Why did the 15 years later with Poland’s constitution and “liberal values” end? In this regard, in Polish journalism there are a lot of opinions about the tyranny and tyranny of Grand Duke Constantine, who became the viceroy of the Polish tsar (read Alexander I), and the personal imperial commissioner in Warsaw, Nikolai Novosiltsev, to whom modern Poles cannot forgive the arrest of the revolutionary poet Adam Mitskevich. Mickiewicz in his "Jyadah" called Novosiltsev "and the accuser, and the judge, and the executioner").

But let's be frank, the rigidity of the “constitutional monarch” was more likely a consequence than a cause. Apparently, the decisive role in the "closing experiment" was played by the national peculiarity of the Polish people - its historical rebelliousness.

As the 19th century French historian Ernest Laviss wrote, “they [the Poles] did not give up the idea of ​​getting back parts of their territory ceded to Austria and Prussia, nor the requirement that Alexander I should give them - with the risk of restoring Russian public opinion - Lithuania and Ukrainian provinces that were not Polish, neither by origin, nor by language, nor by religion. ” Nicholas I, who succeeded Alexander I (the first emperor died suddenly in 1825 at the age of 47 years from typhus), who called his brother just as "benefactor of Poland", expressed the Poles in the following way: "The generosity was answered by treason."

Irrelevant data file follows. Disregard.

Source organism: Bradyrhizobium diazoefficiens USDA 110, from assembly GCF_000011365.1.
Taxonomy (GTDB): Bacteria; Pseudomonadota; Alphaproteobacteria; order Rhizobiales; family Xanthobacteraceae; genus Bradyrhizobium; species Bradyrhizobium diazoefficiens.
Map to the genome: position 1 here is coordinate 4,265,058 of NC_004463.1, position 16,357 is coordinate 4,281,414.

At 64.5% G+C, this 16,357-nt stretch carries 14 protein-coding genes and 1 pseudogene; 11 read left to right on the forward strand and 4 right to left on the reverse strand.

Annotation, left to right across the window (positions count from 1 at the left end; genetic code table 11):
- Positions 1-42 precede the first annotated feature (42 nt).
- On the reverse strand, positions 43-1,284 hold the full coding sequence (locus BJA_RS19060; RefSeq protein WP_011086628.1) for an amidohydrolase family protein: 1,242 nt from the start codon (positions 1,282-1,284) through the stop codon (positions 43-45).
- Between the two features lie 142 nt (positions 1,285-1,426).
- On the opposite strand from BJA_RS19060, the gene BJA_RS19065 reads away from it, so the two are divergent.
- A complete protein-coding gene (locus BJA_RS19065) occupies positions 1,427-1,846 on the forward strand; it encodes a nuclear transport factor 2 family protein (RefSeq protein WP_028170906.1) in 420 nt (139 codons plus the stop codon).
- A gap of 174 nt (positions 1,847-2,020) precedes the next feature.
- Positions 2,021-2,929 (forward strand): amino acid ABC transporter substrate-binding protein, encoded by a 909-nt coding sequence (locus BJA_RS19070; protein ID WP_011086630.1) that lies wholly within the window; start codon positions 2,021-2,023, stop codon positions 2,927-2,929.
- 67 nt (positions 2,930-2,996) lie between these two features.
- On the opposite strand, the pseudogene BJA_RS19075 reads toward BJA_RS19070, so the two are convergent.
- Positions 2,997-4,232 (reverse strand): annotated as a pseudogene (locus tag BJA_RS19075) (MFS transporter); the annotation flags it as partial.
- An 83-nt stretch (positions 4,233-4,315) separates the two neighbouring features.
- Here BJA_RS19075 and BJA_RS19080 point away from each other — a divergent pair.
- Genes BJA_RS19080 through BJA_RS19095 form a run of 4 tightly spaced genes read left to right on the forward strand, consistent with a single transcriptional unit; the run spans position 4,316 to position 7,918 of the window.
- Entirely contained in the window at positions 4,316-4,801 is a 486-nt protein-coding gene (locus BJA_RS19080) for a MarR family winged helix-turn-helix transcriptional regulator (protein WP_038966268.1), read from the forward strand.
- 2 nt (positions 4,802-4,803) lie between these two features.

As a result, after the suppression of the Polish uprising in 1830 − 31. Nicholas I deprived Poland of not only the constitution, but also the army, the parliament and even the administrative-territorial division (the provinces became provinces). From Suwalki to Kielce was stationed the army of Ivan Paskevich, pacified the Polish insurgency.

Then Pushkin wrote:

Is Russia strong? War and pestilence
And riot, and external storms pressure
She, raging, shook -
Look w: everything is worth it!
And around her unrest fell -
And the fate of Poland is solved ...

After the suppression of the uprising, a bronze casket with the text of the constitution was delivered from Warsaw to Moscow. Emperor Nicholas ordered to put paper at the foot of the portrait of Alexander I in the trophy hall Armory wards, waving goodbye: "The deceased Constitution."

After the October Revolution and the declaration of independence by Poland, the original document was in the hands of the Polish prince and then senator Janusz Radziwill. In 1939, the NKGB, after arresting Radziwill, seized in his estate the constitution of the Kingdom of Poland. So she returned to Moscow.